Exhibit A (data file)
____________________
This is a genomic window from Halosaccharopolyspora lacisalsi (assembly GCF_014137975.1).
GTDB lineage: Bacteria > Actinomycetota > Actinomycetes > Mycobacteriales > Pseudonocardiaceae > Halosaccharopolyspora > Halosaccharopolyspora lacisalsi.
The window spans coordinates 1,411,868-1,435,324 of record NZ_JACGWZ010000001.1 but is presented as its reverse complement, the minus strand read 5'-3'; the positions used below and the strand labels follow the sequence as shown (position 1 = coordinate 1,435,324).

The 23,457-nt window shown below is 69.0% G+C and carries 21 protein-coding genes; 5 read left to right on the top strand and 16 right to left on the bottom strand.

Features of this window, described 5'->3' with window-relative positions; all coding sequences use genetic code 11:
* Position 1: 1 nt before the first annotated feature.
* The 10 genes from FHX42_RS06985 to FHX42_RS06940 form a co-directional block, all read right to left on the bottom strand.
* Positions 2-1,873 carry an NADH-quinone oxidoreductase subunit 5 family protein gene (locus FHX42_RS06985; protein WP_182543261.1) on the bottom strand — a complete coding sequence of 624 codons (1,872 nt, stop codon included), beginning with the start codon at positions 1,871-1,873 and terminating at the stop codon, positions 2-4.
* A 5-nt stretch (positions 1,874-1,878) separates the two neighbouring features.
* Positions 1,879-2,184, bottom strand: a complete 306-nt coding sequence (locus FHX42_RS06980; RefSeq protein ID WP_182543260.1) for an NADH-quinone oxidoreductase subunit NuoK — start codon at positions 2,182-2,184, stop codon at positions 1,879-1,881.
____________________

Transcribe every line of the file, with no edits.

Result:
This is a genomic window from Halosaccharopolyspora lacisalsi (assembly GCF_014137975.1).
GTDB lineage: Bacteria > Actinomycetota > Actinomycetes > Mycobacteriales > Pseudonocardiaceae > Halosaccharopolyspora > Halosaccharopolyspora lacisalsi.
The window spans coordinates 1,411,868-1,435,324 of record NZ_JACGWZ010000001.1 but is presented as its reverse complement, the minus strand read 5'-3'; the positions used below and the strand labels follow the sequence as shown (position 1 = coordinate 1,435,324).

The 23,457-nt window shown below is 69.0% G+C and carries 21 protein-coding genes; 5 read left to right on the top strand and 16 right to left on the bottom strand.

Features of this window, described 5'->3' with window-relative positions; all coding sequences use genetic code 11:
* Position 1: 1 nt before the first annotated feature.
* The 10 genes from FHX42_RS06985 to FHX42_RS06940 form a co-directional block, all read right to left on the bottom strand.
* Positions 2-1,873 carry an NADH-quinone oxidoreductase subunit 5 family protein gene (locus FHX42_RS06985; protein WP_182543261.1) on the bottom strand — a complete coding sequence of 624 codons (1,872 nt, stop codon included), beginning with the start codon at positions 1,871-1,873 and terminating at the stop codon, positions 2-4.
* A 5-nt stretch (positions 1,874-1,878) separates the two neighbouring features.
* Positions 1,879-2,184, bottom strand: a complete 306-nt coding sequence (locus FHX42_RS06980; RefSeq protein ID WP_182543260.1) for an NADH-quinone oxidoreductase subunit NuoK — start codon at positions 2,182-2,184, stop codon at positions 1,879-1,881.